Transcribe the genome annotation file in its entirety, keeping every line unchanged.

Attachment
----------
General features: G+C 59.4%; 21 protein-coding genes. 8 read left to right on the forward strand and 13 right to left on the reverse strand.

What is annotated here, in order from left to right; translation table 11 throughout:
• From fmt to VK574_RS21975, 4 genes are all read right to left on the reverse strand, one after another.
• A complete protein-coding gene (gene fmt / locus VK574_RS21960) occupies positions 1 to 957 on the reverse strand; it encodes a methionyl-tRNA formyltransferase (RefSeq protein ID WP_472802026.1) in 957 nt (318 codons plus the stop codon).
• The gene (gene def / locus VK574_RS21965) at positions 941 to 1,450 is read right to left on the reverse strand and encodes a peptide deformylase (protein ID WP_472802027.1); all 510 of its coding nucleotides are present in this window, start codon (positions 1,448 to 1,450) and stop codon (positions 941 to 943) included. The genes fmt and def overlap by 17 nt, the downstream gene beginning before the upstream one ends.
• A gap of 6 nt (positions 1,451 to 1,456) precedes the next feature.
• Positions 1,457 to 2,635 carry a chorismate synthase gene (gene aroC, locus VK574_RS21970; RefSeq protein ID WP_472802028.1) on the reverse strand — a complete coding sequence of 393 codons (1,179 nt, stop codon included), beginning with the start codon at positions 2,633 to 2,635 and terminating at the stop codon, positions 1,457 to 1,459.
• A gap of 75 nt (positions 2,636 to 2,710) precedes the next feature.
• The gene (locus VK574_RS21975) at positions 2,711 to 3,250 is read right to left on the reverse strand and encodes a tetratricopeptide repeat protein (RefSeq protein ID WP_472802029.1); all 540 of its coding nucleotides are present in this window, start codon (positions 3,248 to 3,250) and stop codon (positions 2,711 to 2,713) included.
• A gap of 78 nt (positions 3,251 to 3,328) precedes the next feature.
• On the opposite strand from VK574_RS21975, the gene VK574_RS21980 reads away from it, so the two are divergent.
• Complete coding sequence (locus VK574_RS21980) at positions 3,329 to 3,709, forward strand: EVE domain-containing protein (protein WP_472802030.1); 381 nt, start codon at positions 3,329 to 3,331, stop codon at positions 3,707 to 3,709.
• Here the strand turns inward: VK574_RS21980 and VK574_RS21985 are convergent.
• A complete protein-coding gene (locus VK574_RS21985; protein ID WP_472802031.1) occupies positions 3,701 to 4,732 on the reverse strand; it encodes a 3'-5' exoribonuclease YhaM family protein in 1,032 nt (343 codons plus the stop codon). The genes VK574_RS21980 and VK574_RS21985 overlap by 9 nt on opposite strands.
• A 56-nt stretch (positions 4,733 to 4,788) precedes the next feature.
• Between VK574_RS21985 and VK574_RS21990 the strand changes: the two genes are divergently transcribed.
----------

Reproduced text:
General features: G+C 59.4%; 21 protein-coding genes. 8 read left to right on the forward strand and 13 right to left on the reverse strand.

What is annotated here, in order from left to right; translation table 11 throughout:
• From fmt to VK574_RS21975, 4 genes are all read right to left on the reverse strand, one after another.
• A complete protein-coding gene (gene fmt / locus VK574_RS21960) occupies positions 1 to 957 on the reverse strand; it encodes a methionyl-tRNA formyltransferase (RefSeq protein ID WP_472802026.1) in 957 nt (318 codons plus the stop codon).
• The gene (gene def / locus VK574_RS21965) at positions 941 to 1,450 is read right to left on the reverse strand and encodes a peptide deformylase (protein ID WP_472802027.1); all 510 of its coding nucleotides are present in this window, start codon (positions 1,448 to 1,450) and stop codon (positions 941 to 943) included. The genes fmt and def overlap by 17 nt, the downstream gene beginning before the upstream one ends.
• A gap of 6 nt (positions 1,451 to 1,456) precedes the next feature.
• Positions 1,457 to 2,635 carry a chorismate synthase gene (gene aroC, locus VK574_RS21970; RefSeq protein ID WP_472802028.1) on the reverse strand — a complete coding sequence of 393 codons (1,179 nt, stop codon included), beginning with the start codon at positions 2,633 to 2,635 and terminating at the stop codon, positions 1,457 to 1,459.
• A gap of 75 nt (positions 2,636 to 2,710) precedes the next feature.
• The gene (locus VK574_RS21975) at positions 2,711 to 3,250 is read right to left on the reverse strand and encodes a tetratricopeptide repeat protein (RefSeq protein ID WP_472802029.1); all 540 of its coding nucleotides are present in this window, start codon (positions 3,248 to 3,250) and stop codon (positions 2,711 to 2,713) included.
• A gap of 78 nt (positions 3,251 to 3,328) precedes the next feature.
• On the opposite strand from VK574_RS21975, the gene VK574_RS21980 reads away from it, so the two are divergent.
• Complete coding sequence (locus VK574_RS21980) at positions 3,329 to 3,709, forward strand: EVE domain-containing protein (protein WP_472802030.1); 381 nt, start codon at positions 3,329 to 3,331, stop codon at positions 3,707 to 3,709.
• Here the strand turns inward: VK574_RS21980 and VK574_RS21985 are convergent.
• A complete protein-coding gene (locus VK574_RS21985; protein ID WP_472802031.1) occupies positions 3,701 to 4,732 on the reverse strand; it encodes a 3'-5' exoribonuclease YhaM family protein in 1,032 nt (343 codons plus the stop codon). The genes VK574_RS21980 and VK574_RS21985 overlap by 9 nt on opposite strands.
• A 56-nt stretch (positions 4,733 to 4,788) precedes the next feature.
• Between VK574_RS21985 and VK574_RS21990 the strand changes: the two genes are divergently transcribed.